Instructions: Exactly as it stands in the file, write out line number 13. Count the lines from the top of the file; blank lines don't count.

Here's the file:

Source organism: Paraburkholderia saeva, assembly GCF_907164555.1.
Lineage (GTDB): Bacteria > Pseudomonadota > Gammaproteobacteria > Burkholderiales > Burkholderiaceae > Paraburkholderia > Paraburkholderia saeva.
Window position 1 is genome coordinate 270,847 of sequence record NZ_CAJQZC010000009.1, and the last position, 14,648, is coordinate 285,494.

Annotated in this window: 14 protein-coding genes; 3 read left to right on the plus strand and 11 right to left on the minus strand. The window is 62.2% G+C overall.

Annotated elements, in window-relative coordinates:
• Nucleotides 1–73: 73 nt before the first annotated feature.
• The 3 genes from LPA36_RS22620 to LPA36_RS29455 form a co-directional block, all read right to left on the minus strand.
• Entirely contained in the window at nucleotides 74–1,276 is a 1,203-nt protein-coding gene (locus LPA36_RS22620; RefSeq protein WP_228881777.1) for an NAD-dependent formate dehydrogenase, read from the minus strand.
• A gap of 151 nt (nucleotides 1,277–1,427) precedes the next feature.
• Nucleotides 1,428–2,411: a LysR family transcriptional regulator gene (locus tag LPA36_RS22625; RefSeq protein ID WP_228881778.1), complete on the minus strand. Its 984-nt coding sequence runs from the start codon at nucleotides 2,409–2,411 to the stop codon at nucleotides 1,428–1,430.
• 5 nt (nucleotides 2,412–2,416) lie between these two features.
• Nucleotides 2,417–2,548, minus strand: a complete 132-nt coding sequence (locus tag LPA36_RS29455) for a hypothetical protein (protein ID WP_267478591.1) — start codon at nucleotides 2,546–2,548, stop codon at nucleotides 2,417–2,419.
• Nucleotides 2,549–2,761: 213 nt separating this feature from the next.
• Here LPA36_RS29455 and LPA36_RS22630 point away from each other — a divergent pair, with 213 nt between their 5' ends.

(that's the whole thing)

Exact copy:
• Nucleotides 2,549–2,761: 213 nt separating this feature from the next.